The Centre has had a topsy-turvy relationship with the agriculture sector since 2014, with a few hits, but also a lot of misses.
On Monday, Prime Minister Narendra Modi made yet another attempt to diffuse the anger of farmers against the three new farm laws which have – for over two months now – inspired protests in large parts of the country, led by the farmers of Punjab, Haryana and now western Uttar Pradesh (the green revolution regions).
Modi said that farmers should trust him, his government and their intentions. “I want to tell my farmer brothers and sisters from the sacred ghats of the holy city of Kashi (Varanasi) that our intention is as pious as the water of Maa Ganga (the holy river Ganga),” he said as he admitted that farmers are apprehensive about the new laws.
The fact that Modi, who was trusted – more or less – with the demonetisation of 86% of currency notes, which was little explained, reckless and now proven disastrous for most Indians, felt the need to say this speaks volumes for the level of distrust that farmers now feel with him and his government.
The issue of trust – or lack of it – is key with respect to these protests. The farmers are most agitated at something that the new laws, by themselves, don’t necessarily do – abolish the minimum support price (MSP) regime or curtail procurement under it.
And the ruling National Democratic Alliance (NDA) has pulled out all the stops to assure the farmers that this isn’t going to happen. The prime minister, the finance minister and the agriculture minister have all said that procurement under the MSP regime will continue.
But farmers, at least in a few states, don’t appear to trust them.
For instance, this is what a protesting farmer said when The Wire pointed out that the government has said that MSP will continue:
“Sarkar to ye bhi kaha tha ki 2 crore logon ko rozgar denge… sarkar to ye bhi bol rahi thi kala dhan le aaye, sarkar to ye bhi kehti hai ki China ko khader diya (The government also said that 2 crore people will be given employment… the government also said that black money has been recovered, it also said that China no longer occupies Indian territory).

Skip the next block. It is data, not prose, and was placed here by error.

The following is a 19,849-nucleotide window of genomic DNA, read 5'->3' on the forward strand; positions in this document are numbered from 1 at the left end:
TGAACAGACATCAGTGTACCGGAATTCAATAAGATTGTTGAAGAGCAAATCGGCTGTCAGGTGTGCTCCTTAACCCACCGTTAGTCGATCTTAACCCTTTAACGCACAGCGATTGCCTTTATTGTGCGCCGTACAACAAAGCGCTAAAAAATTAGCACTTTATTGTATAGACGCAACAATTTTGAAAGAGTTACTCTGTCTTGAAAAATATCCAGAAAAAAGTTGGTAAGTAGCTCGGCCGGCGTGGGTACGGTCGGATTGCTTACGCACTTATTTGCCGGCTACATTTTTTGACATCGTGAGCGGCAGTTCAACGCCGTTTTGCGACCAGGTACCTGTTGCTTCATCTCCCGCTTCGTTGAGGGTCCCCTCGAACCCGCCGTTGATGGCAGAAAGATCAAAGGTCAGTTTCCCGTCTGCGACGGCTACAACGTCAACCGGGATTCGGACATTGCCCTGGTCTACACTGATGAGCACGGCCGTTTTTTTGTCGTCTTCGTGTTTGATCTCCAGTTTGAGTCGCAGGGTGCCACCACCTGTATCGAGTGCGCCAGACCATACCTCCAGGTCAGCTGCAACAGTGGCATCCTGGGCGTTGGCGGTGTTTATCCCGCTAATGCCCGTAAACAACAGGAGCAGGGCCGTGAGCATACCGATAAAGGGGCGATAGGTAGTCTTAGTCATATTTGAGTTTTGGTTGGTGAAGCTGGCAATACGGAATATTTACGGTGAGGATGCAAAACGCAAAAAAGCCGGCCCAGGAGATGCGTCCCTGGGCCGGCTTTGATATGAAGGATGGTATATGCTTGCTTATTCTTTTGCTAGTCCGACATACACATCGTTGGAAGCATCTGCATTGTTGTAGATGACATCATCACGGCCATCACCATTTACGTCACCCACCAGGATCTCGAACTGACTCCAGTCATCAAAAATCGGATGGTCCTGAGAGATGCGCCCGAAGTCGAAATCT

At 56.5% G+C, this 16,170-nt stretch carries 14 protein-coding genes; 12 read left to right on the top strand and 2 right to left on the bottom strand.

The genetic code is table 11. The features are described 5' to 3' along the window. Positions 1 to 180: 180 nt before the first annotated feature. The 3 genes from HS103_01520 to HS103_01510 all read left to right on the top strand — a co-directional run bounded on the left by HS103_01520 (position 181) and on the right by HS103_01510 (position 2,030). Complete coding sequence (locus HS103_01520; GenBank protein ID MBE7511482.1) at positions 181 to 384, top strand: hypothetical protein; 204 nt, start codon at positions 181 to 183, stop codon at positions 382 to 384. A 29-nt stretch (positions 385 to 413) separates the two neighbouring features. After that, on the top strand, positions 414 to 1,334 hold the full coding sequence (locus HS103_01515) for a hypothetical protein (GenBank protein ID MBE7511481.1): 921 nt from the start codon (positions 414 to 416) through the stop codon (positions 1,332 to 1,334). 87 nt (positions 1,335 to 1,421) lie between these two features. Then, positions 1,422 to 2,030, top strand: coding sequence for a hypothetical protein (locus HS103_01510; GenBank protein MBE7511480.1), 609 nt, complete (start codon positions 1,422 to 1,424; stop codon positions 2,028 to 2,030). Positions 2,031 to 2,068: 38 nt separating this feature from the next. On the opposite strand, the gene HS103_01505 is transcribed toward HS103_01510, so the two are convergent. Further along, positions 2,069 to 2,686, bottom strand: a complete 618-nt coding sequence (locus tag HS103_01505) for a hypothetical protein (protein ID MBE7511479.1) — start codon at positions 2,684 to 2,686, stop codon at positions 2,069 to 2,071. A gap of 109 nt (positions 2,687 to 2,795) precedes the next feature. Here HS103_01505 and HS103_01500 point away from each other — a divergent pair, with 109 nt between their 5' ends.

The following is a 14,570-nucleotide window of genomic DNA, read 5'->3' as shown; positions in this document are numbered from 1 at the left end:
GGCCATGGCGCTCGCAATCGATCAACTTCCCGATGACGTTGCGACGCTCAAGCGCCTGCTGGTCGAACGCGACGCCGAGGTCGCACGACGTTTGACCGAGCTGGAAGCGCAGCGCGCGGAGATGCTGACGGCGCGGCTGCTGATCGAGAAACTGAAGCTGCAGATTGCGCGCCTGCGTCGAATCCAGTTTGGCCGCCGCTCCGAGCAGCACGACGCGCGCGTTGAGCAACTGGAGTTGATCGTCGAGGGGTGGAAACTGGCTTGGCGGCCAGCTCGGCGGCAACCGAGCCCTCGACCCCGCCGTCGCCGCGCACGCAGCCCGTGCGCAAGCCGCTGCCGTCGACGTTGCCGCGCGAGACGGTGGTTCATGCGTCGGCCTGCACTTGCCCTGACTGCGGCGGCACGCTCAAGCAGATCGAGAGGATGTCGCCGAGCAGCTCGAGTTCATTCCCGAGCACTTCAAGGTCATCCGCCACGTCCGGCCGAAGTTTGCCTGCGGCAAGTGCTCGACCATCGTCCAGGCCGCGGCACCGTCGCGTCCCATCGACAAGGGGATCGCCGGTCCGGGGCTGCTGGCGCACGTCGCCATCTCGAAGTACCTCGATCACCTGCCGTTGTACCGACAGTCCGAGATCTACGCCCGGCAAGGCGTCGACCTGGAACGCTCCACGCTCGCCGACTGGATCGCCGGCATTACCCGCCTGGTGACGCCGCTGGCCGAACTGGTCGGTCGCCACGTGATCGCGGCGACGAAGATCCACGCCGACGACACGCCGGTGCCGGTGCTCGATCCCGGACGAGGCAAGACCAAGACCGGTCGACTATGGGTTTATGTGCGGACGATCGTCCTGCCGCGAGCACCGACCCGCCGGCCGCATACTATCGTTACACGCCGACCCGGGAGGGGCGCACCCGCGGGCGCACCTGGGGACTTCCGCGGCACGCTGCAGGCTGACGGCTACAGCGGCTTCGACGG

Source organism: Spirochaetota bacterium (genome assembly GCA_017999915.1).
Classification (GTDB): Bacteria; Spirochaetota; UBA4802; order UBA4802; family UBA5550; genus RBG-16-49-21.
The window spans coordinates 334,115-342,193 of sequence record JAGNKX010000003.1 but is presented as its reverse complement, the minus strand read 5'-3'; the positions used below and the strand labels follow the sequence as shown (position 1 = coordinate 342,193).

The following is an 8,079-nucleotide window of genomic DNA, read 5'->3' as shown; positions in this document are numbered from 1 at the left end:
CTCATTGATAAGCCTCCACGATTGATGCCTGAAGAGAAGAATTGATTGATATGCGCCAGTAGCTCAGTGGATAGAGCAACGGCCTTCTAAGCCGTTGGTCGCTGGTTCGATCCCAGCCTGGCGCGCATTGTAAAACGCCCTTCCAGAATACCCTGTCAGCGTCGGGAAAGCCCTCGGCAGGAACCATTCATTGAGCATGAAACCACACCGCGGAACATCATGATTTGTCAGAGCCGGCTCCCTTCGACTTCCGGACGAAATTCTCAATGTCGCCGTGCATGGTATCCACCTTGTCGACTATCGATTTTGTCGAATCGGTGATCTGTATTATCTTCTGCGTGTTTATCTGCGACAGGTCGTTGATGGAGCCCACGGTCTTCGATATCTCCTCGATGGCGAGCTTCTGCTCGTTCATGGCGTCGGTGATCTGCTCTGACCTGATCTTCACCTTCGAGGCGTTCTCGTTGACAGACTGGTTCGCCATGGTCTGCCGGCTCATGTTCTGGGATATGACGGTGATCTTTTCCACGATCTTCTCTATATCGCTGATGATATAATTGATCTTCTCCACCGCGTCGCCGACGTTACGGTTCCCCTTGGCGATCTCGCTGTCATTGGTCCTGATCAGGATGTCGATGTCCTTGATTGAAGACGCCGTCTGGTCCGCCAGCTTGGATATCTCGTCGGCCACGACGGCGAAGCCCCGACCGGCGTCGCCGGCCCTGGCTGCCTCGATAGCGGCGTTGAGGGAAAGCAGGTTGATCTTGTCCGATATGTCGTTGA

He goes on to list a couple of other unfulfilled promises of the government or achievements of the government according to news channels allied with it, before saying, “Sarkar puri tarah jhuti hai. Aur Modi sarkar pe ratti bhar bhi bharosa karna apna gala ghotne jaise hai (This government is full of lies. To trust the Modi government is like strangulating yourself).”
Farmers at the Ghazipur border. Photo: The Wire
And this sentiment of lack of trust has been echoed by most farmers and farmer organisations during these protests which have now stretched on for over 2 months. It’s not without reason that farmers don’t trust the government. Since 2014, when the Modi-led government came to power, it has failed to deliver on a range of its pre-election promises and flagship schemes across the spectrum.
The Wire will provide a brief snapshot of some of the government’s unfulfilled promises and some of its schemes which have flattered to deceive with respect to agriculture specifically. Bear in mind, this list is not exhaustive.